Saturday, 5 October 2019

Citizen K

Alex Gibney is attracted to stories of power and the abuse of it. In Mea Maxima Culpa, he chronicled the long history of paedophilia in the Catholic Church, while The Armstrong Lie detailed the extravagant lies of cycling’s one-time hero.

Citizen K tracks the history of financial and political corruption in Moscow from the collapse of the Soviet Union, and the start of democracy in Russia, to the present day. The central thesis is that Mikhail Khordokovsky, one of the seven notorious oligarchs, went through a conversion while in prison, from exploitative, manipulative and ruthless - perhaps even murderous - businessman to defender of democracy and hero of the people.

Gibney leaves space for disagreement, and I, for one, don’t buy it. While his depiction of Putin’s presidency as a dictatorship is clearly accurate - and hardly headline news - the extent of his sympathy for K at his sham trials is surprising. After all, K did make his vast wealth by exploiting the gullibility of the newly-capitalist Russian people who had no understanding of what was occurring. Yukos was expropriated from the people by unfair means; and the state took it back through an illegitimate courtroom. And so justice was served by means of its miscarriage.

Furthermore, the threat to the nascent democracy in Russia was directly attributable to the actions of the oligarchs. They bankrupted the state while making themselves vastly wealthy. And in order to sustain and increase their wealth, the oligarchs needed democracy to persist. Hence they corrupted Yeltsin when he was at his most corruptible, won re-election for him, and safeguarded the mechanisms by which they could appropriate yet more of the state’s assets.

When K boasts of the hundreds of millions of dollars at his disposal today with which to fight Putin from afar, Gibney’s narrative sounds a false note. K is not the knight in shining armour come to save the helpless people from an evil prince. This is a man hellbent on exacting vengeance from Putin for locking him up and taking away his toys; a man with political ambitions to top his financial potency; a man who calmly suggests that Putin should fear for his life.

K continues to corrupt democracy in Russia for his own means. He seeks to subvert the system with ill-gotten funds, providing finance for a theatre of protest to match the drama of Putin’s make-believe elections. And he would commit regicide in the name of democracy to grab power for himself.

The temptation must have been great to draw a classical narrative arc in which the hero undergoes trials, examines his conscience, and surfaces renewed. But the facts don’t fit the story, and Gibney has perhaps unwittingly become K’s apologist, and his messenger to Putin.

Gibney might see in K an ally against the man who inflicted Trump on the US. He dwells on Russian interference in the last election, going to some lengths to show how even ordinary Russians are fully aware of Putin’s role in bringing Trump to power. Putin is, therefore, a shared enemy, and so he gives K a clean bill of health. But if Gibney were completely convinced of K’s noble intentions, he would surely have omitted the footage that portrays K as an evidently compromised character.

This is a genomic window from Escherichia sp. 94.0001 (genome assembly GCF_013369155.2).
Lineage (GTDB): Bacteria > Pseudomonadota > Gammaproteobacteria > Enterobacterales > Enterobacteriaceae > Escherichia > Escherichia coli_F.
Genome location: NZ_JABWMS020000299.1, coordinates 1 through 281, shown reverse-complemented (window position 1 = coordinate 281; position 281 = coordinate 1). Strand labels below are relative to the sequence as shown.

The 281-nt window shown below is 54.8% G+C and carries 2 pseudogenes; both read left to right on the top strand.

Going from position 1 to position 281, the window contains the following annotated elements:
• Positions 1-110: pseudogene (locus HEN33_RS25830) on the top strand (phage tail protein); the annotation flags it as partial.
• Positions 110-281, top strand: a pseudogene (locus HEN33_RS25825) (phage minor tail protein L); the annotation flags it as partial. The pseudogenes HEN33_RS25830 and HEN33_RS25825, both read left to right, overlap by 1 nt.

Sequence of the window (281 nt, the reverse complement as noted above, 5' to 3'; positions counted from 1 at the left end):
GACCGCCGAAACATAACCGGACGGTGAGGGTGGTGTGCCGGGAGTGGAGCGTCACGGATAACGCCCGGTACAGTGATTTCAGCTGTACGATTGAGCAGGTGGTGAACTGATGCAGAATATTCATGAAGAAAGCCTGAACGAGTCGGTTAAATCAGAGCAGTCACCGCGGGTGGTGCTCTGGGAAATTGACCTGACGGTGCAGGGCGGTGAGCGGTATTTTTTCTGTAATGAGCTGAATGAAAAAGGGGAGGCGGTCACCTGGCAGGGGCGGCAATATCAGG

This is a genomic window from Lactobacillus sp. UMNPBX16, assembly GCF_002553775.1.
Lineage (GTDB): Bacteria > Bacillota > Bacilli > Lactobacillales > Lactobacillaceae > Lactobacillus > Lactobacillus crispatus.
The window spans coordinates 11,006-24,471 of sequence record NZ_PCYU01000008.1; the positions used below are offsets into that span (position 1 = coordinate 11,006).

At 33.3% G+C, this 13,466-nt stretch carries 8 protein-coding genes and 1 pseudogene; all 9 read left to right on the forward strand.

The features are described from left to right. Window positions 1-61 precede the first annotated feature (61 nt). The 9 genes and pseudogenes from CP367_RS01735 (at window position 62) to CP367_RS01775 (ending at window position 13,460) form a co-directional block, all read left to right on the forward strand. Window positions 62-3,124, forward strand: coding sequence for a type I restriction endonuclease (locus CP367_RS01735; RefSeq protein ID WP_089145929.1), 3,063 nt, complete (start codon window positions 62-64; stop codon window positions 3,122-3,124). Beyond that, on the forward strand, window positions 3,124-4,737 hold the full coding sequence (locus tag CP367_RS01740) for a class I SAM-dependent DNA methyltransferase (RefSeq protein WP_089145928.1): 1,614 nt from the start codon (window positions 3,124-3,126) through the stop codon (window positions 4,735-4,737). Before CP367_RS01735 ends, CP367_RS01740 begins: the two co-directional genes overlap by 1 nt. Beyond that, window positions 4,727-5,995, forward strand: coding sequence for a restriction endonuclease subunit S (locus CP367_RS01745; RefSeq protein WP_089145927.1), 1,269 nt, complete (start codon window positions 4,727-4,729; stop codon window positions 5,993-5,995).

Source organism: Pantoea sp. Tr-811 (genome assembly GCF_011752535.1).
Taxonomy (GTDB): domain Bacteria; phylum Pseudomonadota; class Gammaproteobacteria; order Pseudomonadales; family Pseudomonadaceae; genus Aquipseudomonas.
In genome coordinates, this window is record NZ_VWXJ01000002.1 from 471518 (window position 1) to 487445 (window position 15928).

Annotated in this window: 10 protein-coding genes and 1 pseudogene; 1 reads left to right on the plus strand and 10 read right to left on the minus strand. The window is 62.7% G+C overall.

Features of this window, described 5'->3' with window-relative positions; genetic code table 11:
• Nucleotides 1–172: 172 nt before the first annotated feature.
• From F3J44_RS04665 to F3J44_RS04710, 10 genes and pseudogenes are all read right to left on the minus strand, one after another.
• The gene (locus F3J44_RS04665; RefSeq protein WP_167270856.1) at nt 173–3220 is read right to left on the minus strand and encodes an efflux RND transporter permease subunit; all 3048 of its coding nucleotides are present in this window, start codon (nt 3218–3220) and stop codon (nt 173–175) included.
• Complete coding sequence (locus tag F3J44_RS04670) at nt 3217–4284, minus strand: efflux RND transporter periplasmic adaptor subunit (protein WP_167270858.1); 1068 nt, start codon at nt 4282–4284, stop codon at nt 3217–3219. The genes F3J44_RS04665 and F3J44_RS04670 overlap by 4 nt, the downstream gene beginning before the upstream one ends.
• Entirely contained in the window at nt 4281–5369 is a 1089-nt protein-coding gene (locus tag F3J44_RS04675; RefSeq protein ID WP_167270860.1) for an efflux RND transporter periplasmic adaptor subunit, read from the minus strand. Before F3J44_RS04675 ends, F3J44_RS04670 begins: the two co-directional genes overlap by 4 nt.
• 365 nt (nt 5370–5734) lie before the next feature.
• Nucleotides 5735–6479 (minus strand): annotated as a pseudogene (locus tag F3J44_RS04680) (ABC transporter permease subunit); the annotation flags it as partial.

Tuesday, 20 January 2015

Birdman or The Unexpected Virtue of Ignorance

The film opens with a shot of Michael Keaton sitting cross legged in a pair of white underpants, hovering about a metre off the floor. And thus begins an awkward relationship between filmmaker and audience, as difficult as each relationship between the characters of the play. For the film is a play, as the full title of the film (Birdman or The Unexpected Virtue of Ignorance) requires us to note, and the theatre within the film represents reality.

The opening moment of supernatural magic sets the scene for a film about a superhero. A quiet moment of solitude where our protagonist reflects on his condition. It's a standard scene in the genre. Here is one superhero who wonders how he got to this place. A place that smells of balls. What is this place? The Earth or this brick walled room? Or a state of mind? And are we talking about the balls barely concealed by his present attire? Or, metaphorically, the condition of mediocrity?

But that opening moment of wonder that the filmmaker has given us is fake. He isn't asking us, after all, to suspend our disbelief, as is required in viewing action adventures. We don't, at first, have any way of knowing this, since the play of the film is focalised on Thomas Riggan. Did the stage light fall because of his superpowers? Why doubt it, they haven't been called into question. Not yet.

It isn't until after Mike Shiner tells us "popularity is the slutty little cousin of prestige" that the filmmaker reveals that those powers are the illusion of a fragile mind. A fading mind whose life work has been dedicated to creating popular entertainment for the audiences which, in turn, prefer to escape reality through fantasy than confront the painful truths of life. Admit it, Iñárritu demands, you were childishly drawn in by the magical fiction. And now we are to feel both wonderment and embarrassment at each delightful instance of fantasy.

Iñárritu isn't done mocking us yet. The relationship between daughter, underplayed with poise by Emma Stone, and her father stems from his failings, namely, as she tells us, he wasn't around and then tried to make up for it by trying to make her feel special. A line delivered without melodrama that confronts each member of the audience to reassess the true extent of one's parents' shortcomings.

On the other hand, Iñárritu helps us a little, signposting the role of the theatre within the film as the description of some sort of reality. As an aside, who doesn't come away wanting to explore the works of Raymond Carver? The description of a man trying and failing to take his life is echoed in Riggan's story delivered to his ex-wife about his own failed suicide attempt. A story that is both bathetic and ridiculous. Iñárritu chooses black comedy over slapstick, having his protagonist tell the story, rather than film it. Instead he shows a beautiful shot of the beach with the seagulls pecking at the helpless corpses of the washed up jellyfish. This is a modern film noir.